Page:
I read this book because I watched a television program, Criminal Minds, because it had Green Bay Packers wide receiver Greg Jennings making his acting debut in it. Well, I watched enough of the program to see Greg Jennings appear, which was about half. And in that half, the program referred to The Illustrated Man twice. I’d passed over this book a couple times recently when picking over my to-read shelves for something quick to read. So when Greg Jennings, indirectly, encouraged me to read it, I complied.
Like The Martian Chronicles, the book creates a sort of wrapper into which Bradbury inserts his existing short stories. In this case, it’s a tattooed wanderer whose tattoos move and tell stories of the future at night. A camper encounters the illustrated man and watches the stories. In the beginning, we get some italicized addition to each story to keep the thread of the book going, but Bradbury abandons it by the end, although the epilogue returns to the frame story.
I haven’t read Bradbury in a number of years (before the blog, but within the last decade, I think I reread The Martian Chronicles). I liked him well enough in my youth, but in my middle age, I find him a little bleak. Many of the stories deal with death, aliens triumphing over men (or men triumphing over aliens with their consumer culture, still an indictment of humanity). Reading this, I cannot help think that Bradbury could have written Avatar since he shares a lot of thematic ground with Cameron. Maybe these themes were challenging sixty or seventy years ago when Bradbury was writing the stories, but now that they are a prevalent part of the modern mythology/culture, they lose resonance and fade really into the background. I need to rinse my science fiction palatte with some Heinlein soon.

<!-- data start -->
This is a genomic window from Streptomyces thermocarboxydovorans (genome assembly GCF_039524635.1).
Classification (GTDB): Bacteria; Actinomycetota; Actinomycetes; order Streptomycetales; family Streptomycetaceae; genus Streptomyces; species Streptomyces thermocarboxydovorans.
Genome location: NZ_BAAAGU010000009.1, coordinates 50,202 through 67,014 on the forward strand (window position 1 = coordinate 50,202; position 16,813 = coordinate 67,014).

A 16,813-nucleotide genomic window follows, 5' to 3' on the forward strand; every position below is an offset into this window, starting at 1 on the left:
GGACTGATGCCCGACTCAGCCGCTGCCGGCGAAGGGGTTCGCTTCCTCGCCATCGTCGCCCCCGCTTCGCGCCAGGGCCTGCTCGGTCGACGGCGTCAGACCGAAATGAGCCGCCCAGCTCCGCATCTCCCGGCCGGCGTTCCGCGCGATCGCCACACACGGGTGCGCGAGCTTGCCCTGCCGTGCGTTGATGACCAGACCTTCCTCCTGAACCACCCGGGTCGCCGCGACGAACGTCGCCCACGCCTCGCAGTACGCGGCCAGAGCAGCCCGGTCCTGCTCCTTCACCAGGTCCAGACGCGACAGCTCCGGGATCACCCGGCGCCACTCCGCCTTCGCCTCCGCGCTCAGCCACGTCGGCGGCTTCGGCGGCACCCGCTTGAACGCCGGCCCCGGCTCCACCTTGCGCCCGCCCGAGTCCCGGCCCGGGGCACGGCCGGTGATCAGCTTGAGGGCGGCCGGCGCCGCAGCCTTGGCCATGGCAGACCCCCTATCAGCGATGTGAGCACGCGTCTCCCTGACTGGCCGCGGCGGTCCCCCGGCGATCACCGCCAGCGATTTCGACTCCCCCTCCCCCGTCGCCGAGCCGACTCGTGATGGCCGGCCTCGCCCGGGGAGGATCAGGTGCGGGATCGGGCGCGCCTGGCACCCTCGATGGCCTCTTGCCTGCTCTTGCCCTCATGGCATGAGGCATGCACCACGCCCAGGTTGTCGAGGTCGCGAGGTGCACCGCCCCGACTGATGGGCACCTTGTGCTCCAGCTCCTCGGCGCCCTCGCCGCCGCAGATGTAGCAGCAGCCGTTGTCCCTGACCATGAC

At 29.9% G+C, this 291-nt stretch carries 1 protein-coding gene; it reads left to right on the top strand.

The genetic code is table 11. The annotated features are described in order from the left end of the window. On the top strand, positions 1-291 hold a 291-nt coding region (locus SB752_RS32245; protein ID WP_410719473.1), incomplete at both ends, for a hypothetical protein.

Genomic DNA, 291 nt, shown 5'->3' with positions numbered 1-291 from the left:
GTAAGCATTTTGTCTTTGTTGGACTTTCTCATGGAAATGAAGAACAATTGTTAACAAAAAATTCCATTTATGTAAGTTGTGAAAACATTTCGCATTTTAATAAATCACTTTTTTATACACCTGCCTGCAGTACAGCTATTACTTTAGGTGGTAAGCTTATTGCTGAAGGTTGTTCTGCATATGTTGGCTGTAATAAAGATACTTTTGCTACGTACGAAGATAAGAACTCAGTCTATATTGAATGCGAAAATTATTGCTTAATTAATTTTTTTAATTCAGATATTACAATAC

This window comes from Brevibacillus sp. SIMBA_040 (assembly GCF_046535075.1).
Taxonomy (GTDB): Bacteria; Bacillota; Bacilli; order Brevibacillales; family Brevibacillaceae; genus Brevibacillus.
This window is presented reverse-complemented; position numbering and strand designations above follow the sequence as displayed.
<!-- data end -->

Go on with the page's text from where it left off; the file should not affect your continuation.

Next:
A little note: in the television program, one of the people says that the illustrated man has a blank spot on his back to show the future in the film version of the book, but not the book. Untrue. The book does have that spot.